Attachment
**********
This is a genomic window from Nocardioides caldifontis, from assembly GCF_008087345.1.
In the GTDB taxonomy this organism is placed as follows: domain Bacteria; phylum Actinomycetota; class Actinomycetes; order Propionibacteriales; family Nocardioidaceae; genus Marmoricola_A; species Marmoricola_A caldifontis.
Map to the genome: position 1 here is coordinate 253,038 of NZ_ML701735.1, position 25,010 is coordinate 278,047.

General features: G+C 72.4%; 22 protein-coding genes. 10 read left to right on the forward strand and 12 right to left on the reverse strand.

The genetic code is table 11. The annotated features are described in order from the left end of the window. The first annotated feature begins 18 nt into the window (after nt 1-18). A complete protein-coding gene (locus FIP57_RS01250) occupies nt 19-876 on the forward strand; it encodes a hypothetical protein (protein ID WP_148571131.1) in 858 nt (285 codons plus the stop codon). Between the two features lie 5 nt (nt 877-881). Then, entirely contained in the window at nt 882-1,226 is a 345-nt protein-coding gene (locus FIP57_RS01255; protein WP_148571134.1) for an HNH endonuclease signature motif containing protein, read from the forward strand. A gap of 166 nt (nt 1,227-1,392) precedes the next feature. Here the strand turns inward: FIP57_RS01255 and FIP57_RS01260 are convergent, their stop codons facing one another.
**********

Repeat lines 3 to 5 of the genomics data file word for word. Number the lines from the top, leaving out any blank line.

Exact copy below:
Map to the genome: position 1 here is coordinate 253,038 of NZ_ML701735.1, position 25,010 is coordinate 278,047.

General features: G+C 72.4%; 22 protein-coding genes. 10 read left to right on the forward strand and 12 right to left on the reverse strand.

The genetic code is table 11. The annotated features are described in order from the left end of the window. The first annotated feature begins 18 nt into the window (after nt 1-18). A complete protein-coding gene (locus FIP57_RS01250) occupies nt 19-876 on the forward strand; it encodes a hypothetical protein (protein ID WP_148571131.1) in 858 nt (285 codons plus the stop codon). Between the two features lie 5 nt (nt 877-881). Then, entirely contained in the window at nt 882-1,226 is a 345-nt protein-coding gene (locus FIP57_RS01255; protein WP_148571134.1) for an HNH endonuclease signature motif containing protein, read from the forward strand. A gap of 166 nt (nt 1,227-1,392) precedes the next feature. Here the strand turns inward: FIP57_RS01255 and FIP57_RS01260 are convergent, their stop codons facing one another.